Amplitude modulation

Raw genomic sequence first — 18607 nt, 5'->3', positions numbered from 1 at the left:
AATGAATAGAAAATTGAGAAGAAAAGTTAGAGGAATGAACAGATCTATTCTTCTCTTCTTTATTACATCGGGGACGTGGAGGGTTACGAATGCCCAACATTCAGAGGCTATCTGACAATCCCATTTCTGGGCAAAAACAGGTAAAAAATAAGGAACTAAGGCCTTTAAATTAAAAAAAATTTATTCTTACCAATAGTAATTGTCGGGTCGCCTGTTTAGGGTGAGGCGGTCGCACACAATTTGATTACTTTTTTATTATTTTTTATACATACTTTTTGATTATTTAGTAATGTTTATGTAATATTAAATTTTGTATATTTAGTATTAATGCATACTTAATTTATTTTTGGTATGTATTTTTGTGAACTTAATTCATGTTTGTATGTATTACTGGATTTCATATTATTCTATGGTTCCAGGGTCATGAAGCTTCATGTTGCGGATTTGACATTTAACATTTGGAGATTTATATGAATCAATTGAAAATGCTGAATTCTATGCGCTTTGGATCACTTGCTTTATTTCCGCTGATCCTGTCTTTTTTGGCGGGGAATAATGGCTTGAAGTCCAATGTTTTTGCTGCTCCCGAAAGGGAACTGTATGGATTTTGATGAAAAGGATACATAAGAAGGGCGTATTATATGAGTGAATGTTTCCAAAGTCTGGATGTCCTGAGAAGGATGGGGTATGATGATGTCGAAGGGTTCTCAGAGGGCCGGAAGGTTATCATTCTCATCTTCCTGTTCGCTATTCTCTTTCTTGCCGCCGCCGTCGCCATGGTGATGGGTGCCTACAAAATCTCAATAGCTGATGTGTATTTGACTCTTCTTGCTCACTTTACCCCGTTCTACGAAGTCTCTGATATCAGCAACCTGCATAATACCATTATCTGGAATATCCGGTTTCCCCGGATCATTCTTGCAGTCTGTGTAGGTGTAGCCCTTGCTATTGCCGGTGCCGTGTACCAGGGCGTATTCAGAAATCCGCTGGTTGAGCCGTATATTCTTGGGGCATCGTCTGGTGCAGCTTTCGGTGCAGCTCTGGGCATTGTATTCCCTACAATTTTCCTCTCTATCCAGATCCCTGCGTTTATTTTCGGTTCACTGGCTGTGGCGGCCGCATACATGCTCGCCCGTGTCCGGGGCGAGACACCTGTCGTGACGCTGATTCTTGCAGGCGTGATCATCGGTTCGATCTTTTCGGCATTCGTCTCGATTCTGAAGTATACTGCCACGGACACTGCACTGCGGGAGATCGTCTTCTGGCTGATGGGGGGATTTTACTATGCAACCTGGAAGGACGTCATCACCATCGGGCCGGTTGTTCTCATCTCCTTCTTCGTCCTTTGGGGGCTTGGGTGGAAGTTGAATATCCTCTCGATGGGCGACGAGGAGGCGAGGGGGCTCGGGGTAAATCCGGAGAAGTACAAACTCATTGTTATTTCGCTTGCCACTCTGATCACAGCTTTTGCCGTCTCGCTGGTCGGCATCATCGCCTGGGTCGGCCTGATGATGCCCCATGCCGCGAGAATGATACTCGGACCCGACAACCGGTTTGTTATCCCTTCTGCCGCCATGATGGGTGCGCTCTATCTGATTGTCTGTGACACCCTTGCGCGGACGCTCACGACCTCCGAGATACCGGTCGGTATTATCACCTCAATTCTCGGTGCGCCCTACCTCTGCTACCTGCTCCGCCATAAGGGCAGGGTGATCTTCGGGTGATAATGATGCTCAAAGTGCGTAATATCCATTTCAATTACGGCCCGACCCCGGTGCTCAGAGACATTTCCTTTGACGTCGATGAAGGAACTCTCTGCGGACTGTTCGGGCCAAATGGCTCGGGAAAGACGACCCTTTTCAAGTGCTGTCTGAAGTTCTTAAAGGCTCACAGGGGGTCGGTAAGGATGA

Amplitude modulation (AM) is a modulation technique used in electronic communication, most commonly for transmitting information via a radio carrier wave. In amplitude modulation, the amplitude (signal strength) of the carrier wave is varied in proportion to that of the message signal being transmitted. The message signal is, for example, a function of the sound to be reproduced by a loudspeaker, or the light intensity of pixels of a television screen. This technique contrasts with frequency modulation, in which the frequency of the carrier signal is varied, and phase modulation, in which its phase is varied. AM was the earliest modulation method used to transmit voice by radio. It was developed during the first quarter of the 20th century beginning with Landell de Moura and Reginald Fessenden's radiotelephone experiments in 1900. It remains in use today in many forms of communication; for example it is used in portable two-way radios, VHF aircraft radio, citizens band radio, and in computer modems in the form of QAM. AM is often used to refer to mediumwave AM radio broadcasting.


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